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Kati Lindström

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TEKNIKRINGEN 74D, plan 5

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About me

At KTH, I hold the office of the Director of Doctoral Studies in the Division of History of Science, Tehcnology and Environment and belong to the Steering Group of the Division.

I am a scholar of environmental humanities with a background in semiotics, anthropology, environmental history and geography and trained at the University of Kyoto (Japan) and University of Tartu (Estonia). I hold a docent degree in the history of science, technology and environment, with specialization environmental humanities and uses of history from KTH from 2021.

In my work I have been interested in the interplay of personal and public in the environmental perception, more precisely on how individual experiences and cultural stereotypes influence the delineation and management of natural and cultural heritage sites (meant to be a scientific practice), and vice versa: how do individuals redefine their personal first hand experiences of landscapes according to cultural prestige and stereotypes held by larger influential groups. How is the sites' value defined and what is considered worthy of protection? What is considered sacrificeable? I have examined the mechanisms of meaning generation and identity building with the help of landscapes on individual, community and national level, analysing phenomena such as landscape protection, everyday practices, seasonality, literary representations of the environment, environmental communication and history writing, employing oral history, field work, literary texts and archival sources. Most of my work has been carried out in Japan, Antarctica and Estonia..

At KTH, I am currently involved in Lize-Marié vand der Watt's new project, Decay Without Mourning: Future-thinking Heritage Practices that will in a nice way synthesise my work with Antarctic and Japanese heritage practices. I investigate how could Japanese traditional aesthetics that embraces evanescence and decay be mobilised for today's heritage protection. On the other hand, I am also working on the concept of decay in Antarctic heritage that is in permanent state of decay ever since its inception (when discarded by the expeditioners) but whose decay is increasingly hastened by climate change. This research is closely related to my engagement in the Heritage in the Anthropocene work package in the new Centre of Excellence for Anthropocene History, financed by Swedish Research Council (PI Sabine Höhler).  In January and February  2020 I participated in Argentinian-Swedish joint expedition CHAQ2020 to the Antarctic Historic Sites and Monuments left on the Antarctic pensinsula by the Nordenskjöld expedition in 1901-1903 for documenting and maintenance work at the sites. The expedition blogg can be found HERE.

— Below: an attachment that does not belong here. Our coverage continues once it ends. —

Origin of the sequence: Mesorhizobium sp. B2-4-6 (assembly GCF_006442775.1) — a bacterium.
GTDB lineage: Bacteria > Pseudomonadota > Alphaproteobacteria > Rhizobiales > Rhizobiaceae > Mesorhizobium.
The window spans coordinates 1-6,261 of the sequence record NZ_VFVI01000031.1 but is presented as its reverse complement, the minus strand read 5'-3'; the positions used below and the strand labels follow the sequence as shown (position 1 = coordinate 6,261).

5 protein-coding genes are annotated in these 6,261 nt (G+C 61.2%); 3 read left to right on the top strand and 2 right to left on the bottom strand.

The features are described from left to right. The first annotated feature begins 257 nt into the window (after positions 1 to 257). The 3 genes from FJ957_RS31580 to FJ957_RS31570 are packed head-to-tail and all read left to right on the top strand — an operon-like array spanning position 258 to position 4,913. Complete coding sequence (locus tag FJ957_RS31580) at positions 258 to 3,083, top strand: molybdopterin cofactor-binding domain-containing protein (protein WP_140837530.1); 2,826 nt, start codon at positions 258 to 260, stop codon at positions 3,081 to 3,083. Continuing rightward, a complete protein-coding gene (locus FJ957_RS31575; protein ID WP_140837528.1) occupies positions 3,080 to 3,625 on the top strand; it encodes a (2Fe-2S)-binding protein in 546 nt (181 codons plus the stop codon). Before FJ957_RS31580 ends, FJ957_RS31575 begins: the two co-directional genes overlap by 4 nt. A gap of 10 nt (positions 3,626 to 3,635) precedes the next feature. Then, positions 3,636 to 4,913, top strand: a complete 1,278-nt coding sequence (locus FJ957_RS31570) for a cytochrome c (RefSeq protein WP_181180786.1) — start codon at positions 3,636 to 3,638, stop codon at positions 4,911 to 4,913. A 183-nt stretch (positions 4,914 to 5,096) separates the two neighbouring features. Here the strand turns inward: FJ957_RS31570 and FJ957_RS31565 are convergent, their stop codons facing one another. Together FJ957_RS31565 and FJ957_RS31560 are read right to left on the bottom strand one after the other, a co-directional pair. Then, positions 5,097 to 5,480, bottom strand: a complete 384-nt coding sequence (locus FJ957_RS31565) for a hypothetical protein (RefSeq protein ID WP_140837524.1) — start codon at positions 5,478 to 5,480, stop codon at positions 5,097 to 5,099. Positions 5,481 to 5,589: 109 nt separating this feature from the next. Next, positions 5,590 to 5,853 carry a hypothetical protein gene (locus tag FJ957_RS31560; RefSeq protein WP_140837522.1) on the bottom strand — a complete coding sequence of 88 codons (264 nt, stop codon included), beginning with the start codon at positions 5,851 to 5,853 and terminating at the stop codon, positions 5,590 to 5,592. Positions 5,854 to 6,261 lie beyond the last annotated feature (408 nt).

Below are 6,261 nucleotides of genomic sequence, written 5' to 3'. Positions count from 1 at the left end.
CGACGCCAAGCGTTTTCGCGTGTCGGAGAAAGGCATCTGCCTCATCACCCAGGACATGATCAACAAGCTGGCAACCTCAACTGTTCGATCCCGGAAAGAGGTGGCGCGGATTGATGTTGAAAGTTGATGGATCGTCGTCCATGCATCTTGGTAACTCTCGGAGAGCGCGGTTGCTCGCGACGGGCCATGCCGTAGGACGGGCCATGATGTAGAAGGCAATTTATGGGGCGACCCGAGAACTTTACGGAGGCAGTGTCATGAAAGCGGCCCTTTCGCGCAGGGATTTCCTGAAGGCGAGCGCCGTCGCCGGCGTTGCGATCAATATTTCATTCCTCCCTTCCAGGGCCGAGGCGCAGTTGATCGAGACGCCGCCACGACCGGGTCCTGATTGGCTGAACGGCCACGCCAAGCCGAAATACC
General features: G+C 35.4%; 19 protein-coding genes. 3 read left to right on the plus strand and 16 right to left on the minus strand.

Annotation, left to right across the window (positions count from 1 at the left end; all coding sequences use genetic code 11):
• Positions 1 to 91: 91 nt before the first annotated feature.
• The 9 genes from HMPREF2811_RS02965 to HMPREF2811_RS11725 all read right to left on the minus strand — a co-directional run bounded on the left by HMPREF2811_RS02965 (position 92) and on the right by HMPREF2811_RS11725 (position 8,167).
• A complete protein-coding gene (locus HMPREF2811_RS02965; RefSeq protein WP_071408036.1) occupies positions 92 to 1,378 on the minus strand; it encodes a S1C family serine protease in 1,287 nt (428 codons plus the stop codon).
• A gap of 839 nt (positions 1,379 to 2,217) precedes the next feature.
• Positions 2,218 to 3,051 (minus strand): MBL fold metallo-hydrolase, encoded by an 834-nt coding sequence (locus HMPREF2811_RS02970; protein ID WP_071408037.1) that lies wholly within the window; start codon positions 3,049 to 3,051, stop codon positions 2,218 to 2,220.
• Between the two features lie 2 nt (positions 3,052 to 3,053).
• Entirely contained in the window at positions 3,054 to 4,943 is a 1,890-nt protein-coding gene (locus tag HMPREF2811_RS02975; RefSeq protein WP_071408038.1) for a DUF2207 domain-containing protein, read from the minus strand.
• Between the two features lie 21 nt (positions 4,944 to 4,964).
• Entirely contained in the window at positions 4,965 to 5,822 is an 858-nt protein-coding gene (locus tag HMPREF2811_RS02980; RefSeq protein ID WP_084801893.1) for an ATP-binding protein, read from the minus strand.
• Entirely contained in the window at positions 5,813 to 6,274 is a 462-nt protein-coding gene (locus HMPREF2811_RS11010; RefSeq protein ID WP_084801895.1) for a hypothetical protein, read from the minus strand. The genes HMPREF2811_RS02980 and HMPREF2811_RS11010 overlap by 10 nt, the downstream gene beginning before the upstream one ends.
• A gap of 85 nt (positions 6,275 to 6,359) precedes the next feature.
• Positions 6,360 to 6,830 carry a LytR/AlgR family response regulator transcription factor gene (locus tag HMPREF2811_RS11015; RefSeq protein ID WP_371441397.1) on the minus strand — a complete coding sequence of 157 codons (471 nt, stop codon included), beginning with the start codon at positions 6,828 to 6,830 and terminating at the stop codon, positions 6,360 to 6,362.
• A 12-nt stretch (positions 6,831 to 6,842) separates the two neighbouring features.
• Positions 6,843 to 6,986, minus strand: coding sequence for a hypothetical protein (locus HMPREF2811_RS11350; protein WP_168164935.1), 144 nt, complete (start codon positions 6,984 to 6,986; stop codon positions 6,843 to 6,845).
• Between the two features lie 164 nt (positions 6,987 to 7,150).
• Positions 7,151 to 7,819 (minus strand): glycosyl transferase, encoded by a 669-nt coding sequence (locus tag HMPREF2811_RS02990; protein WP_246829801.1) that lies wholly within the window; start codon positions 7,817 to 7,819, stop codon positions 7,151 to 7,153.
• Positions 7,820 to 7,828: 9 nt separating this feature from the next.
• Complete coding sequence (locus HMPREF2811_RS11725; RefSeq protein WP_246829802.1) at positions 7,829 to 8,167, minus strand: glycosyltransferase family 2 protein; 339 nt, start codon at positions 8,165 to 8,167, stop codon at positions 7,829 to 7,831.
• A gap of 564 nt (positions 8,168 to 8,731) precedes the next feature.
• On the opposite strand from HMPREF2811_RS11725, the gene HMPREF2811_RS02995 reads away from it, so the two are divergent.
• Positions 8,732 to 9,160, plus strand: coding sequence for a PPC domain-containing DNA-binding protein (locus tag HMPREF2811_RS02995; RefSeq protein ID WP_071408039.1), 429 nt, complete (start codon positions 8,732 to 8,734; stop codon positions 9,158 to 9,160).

In addition, from 2018 to 2024 I am collaborating with Per Högselius' ERC grantNUCLEARWATERS: Putting Water a the Centre of Nuclear Energy History where I work on the Japanese nuclear industry's relation to water and a case study on conflicting resource interests in Soviet Estonia during the early stages of nuclear power plant planning in the Soviet Union.

I am a member of the Polar Research Committee of the Estonian Academy of Sciences, the Contact Point of the Republic of Estonia to the Antarctic Treaty System, and an expert member as well as the Antarctic Treaty System Liaison Officer of the ICOMOS International Polar Heritage Committee. I am a member of the Standing Committee on Humanities and Social Sciences of the Scientific Committee for Antarctic Research (SCAR).  I am an active member of Estonian ICOMOS. Since 2017, I serve as a regional representative for the Baltic States of the European Society of Environmental History (ESEH), and chair its Council of Regional Representatives. I am currently serving my third term as an ESEH Board member and board representative in its Site Selection Committee. I am a member of the Editorial Board of theEnvironment and History(White Horse Press) and curate the Environmental History Now! online seminar series between 2023-2025 (with Anna Olenenko and Nina Vieira). I am also a founding member for the Estonian Centre for Environmental History since 2011 and the coordinator of the emerging Baltic Environmental Humanities and Social Sciences Network (BALTEHUMS).


Courses

Gender and Technology (AK2202), teacher | Course web

History of Science and Technology (AK1202), course responsible, teacher | Course web